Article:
## (250, 250) are (x,y) coordinates for the center of the circle and 100 is the radius

# Text
color=(50,200,100)
font=cv.FONT_HERSHEY_SCRIPT_COMPLEX
cv.putText(img, 'Save Tigers',(200,150), font, 5, color,thickness=5, lineType=20)

# Converting BGR to RGB
img_convert=cv.cvtColor(img, cv.COLOR_BGR2RGB)
plt.imshow(img_convert)

Basic tasks of computer vision |  From picture to picture

mix photos

We can also merge two or more images using OpenCV. The picture is just numbers, and you can add, subtract, multiply and divide numbers and thus pictures. One thing to note is that the size of the images should be the same.

# For plotting multiple images at once
def myplot(images,titles):
    fig, axs=plt.subplots(1,len(images),sharey=True)
    fig.set_figwidth(15)
    for img,ax,title in zip(images,axs,titles):
        if img.shape[-1]==3:
            img=cv.cvtColor(img, cv.COLOR_BGR2RGB) # OpenCV reads images as BGR, so converting back them to RGB
        else:
            img=cv.cvtColor(img, cv.COLOR_GRAY2BGR)
        ax.imshow(img)
        ax.set_title(title)

img1 = cv.imread('../input/images-for-computer-vision/tiger1.jpg')
img2 = cv.imread('../input/images-for-computer-vision/horse.jpg')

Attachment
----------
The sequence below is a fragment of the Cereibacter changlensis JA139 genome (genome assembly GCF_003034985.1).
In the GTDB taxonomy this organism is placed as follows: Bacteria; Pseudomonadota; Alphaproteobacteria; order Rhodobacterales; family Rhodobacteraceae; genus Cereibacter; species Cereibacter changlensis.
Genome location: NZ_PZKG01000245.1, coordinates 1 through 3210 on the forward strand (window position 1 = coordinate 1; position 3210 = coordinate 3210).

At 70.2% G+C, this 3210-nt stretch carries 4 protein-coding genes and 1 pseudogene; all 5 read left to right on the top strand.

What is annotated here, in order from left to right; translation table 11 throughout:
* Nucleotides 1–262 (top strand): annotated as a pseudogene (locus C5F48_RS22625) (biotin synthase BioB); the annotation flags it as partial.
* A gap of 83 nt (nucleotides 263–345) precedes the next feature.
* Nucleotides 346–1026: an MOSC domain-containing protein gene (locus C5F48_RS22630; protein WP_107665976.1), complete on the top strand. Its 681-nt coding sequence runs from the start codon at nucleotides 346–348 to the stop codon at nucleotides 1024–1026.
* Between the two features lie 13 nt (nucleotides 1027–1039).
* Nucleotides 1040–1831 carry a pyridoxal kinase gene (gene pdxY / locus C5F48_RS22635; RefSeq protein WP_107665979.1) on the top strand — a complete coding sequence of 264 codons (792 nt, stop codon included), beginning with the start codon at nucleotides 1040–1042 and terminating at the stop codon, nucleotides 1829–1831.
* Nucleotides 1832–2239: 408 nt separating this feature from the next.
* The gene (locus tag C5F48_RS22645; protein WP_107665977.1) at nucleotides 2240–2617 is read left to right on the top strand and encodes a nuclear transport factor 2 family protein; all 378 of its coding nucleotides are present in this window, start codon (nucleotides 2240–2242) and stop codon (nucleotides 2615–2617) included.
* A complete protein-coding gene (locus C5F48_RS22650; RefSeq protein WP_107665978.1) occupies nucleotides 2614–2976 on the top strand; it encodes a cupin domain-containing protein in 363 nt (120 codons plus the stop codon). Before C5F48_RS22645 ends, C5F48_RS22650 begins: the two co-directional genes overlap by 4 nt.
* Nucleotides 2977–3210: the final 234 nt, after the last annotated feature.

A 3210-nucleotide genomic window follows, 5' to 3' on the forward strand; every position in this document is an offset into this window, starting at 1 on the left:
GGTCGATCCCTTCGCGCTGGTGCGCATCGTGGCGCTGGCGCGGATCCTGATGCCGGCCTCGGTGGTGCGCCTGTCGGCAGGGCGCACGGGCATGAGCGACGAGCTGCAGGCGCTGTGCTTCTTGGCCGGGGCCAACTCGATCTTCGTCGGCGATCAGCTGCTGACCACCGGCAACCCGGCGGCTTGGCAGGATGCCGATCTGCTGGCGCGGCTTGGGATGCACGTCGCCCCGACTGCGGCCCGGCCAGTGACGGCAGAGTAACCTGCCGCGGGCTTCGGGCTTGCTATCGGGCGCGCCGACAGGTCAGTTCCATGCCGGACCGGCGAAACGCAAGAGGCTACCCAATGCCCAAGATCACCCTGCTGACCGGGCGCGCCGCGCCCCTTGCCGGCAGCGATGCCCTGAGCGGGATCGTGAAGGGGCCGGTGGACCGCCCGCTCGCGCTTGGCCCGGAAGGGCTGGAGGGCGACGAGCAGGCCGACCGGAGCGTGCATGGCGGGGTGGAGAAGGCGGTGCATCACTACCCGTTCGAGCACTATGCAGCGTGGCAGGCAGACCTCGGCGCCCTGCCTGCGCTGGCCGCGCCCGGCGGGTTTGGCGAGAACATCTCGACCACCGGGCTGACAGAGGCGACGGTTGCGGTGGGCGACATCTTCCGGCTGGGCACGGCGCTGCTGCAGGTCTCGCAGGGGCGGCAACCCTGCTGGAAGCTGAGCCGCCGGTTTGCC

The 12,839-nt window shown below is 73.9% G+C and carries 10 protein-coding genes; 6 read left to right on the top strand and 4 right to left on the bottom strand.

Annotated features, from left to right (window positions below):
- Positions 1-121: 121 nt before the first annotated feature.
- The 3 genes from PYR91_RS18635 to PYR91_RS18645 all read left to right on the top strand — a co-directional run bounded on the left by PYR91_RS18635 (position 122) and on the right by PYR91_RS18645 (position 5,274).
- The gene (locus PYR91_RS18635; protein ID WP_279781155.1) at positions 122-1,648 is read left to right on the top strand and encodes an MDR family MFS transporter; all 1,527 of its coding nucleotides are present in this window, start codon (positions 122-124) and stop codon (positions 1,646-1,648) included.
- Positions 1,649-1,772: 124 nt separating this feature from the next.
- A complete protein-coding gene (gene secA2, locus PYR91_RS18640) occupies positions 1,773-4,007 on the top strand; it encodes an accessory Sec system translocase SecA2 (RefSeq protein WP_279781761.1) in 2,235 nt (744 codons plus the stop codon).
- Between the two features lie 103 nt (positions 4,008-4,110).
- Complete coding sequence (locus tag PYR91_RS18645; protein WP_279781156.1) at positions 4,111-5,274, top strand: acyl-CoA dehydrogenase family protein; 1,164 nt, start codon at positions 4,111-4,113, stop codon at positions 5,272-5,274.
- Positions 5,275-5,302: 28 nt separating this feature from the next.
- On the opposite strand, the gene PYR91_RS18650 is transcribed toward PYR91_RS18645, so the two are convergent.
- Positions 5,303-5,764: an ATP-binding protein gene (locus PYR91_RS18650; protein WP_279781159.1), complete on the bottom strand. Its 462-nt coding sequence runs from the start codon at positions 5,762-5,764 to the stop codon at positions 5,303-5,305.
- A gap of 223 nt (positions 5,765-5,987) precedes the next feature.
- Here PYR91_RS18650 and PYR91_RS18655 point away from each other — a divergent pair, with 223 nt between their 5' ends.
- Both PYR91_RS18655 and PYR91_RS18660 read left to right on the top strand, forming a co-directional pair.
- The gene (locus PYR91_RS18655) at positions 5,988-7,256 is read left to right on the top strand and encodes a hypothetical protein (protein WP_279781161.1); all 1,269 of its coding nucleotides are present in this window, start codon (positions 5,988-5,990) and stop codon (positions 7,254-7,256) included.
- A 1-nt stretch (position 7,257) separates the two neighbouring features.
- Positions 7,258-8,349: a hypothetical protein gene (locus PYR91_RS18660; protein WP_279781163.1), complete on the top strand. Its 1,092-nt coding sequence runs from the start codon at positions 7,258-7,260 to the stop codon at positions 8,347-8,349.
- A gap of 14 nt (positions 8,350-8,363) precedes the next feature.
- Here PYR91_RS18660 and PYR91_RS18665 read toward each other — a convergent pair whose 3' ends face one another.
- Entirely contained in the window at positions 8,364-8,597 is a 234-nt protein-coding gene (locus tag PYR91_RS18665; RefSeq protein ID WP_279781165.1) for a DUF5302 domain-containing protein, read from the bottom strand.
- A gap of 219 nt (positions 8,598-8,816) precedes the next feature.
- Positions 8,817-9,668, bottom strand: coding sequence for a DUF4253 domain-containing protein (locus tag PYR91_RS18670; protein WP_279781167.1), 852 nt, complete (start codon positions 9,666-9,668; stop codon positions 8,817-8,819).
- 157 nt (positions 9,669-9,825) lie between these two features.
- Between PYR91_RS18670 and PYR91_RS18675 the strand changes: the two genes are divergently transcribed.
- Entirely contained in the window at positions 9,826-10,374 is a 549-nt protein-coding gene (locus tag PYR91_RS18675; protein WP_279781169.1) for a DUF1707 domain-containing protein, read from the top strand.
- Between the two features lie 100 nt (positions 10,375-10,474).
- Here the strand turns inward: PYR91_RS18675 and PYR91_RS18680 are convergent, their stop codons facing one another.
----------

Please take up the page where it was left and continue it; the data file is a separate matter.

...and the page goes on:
# Resizing the img1
img1_resize = cv.resize(img1, (img2.shape[1], img2.shape[0]))

# Adding, Subtracting, Multiplying and Dividing Images
img_add = cv.add(img1_resize, img2)
img_subtract = cv.subtract(img1_resize, img2)
img_multiply = cv.multiply(img1_resize, img2)
img_divide = cv.divide(img1_resize, img2)

# Blending Images
img_blend = cv.addWeighted(img1_resize, 0.3, img2, 0.7, 0) ## 30% tiger and 70% horse
myplot([img1_resize, img2], ['Tiger','Horse'])
myplot([img_add, img_subtract, img_multiply, img_divide, img_blend], ['Addition', 'Subtraction', 'Multiplication', 'Division', 'Blending'])
mix photos

The multiplied image is almost white and the segmentation image is black, because white means 255 and black means 0. When we multiply the two-pixel values ​​of the images, we get a higher number, so that they are white or close to white and vice versa for the segmentation image.

Transform the image

Image transformation includes image translation, rotation, scaling, cropping and flipping.

img=cv.imread('../input/images-for-computer-vision/tiger1.jpg')

width, height, _=img.shape




# Translating

M_translate=np.float32([[1,0,200],[0,1,100]]) # 200=> Translation along x-axis and 100=>translation along y-axis